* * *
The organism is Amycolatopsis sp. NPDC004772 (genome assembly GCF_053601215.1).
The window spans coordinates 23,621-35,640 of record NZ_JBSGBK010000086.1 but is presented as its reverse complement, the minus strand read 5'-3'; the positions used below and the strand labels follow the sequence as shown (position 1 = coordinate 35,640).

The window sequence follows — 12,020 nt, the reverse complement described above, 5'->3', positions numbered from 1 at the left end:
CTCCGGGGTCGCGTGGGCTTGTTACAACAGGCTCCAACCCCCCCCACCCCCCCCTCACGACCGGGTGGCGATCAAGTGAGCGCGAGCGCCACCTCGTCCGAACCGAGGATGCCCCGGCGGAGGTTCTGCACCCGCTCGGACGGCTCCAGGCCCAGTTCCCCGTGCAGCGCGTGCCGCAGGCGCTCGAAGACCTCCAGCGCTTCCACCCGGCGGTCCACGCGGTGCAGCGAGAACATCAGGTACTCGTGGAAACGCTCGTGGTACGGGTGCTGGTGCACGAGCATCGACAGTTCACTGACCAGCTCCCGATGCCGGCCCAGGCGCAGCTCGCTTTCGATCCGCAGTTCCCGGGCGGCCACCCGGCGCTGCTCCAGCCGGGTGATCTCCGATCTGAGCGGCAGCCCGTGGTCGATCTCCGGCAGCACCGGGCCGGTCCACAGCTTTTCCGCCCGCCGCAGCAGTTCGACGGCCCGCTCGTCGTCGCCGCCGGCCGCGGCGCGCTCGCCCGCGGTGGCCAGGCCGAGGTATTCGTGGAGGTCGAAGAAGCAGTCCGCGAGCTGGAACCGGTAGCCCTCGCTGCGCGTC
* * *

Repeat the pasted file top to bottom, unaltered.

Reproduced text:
The organism is Amycolatopsis sp. NPDC004772 (genome assembly GCF_053601215.1).
The window spans coordinates 23,621-35,640 of record NZ_JBSGBK010000086.1 but is presented as its reverse complement, the minus strand read 5'-3'; the positions used below and the strand labels follow the sequence as shown (position 1 = coordinate 35,640).

The window sequence follows — 12,020 nt, the reverse complement described above, 5'->3', positions numbered from 1 at the left end:
CTCCGGGGTCGCGTGGGCTTGTTACAACAGGCTCCAACCCCCCCCACCCCCCCCTCACGACCGGGTGGCGATCAAGTGAGCGCGAGCGCCACCTCGTCCGAACCGAGGATGCCCCGGCGGAGGTTCTGCACCCGCTCGGACGGCTCCAGGCCCAGTTCCCCGTGCAGCGCGTGCCGCAGGCGCTCGAAGACCTCCAGCGCTTCCACCCGGCGGTCCACGCGGTGCAGCGAGAACATCAGGTACTCGTGGAAACGCTCGTGGTACGGGTGCTGGTGCACGAGCATCGACAGTTCACTGACCAGCTCCCGATGCCGGCCCAGGCGCAGCTCGCTTTCGATCCGCAGTTCCCGGGCGGCCACCCGGCGCTGCTCCAGCCGGGTGATCTCCGATCTGAGCGGCAGCCCGTGGTCGATCTCCGGCAGCACCGGGCCGGTCCACAGCTTTTCCGCCCGCCGCAGCAGTTCGACGGCCCGCTCGTCGTCGCCGCCGGCCGCGGCGCGCTCGCCCGCGGTGGCCAGGCCGAGGTATTCGTGGAGGTCGAAGAAGCAGTCCGCGAGCTGGAACCGGTAGCCCTCGCTGCGCGTC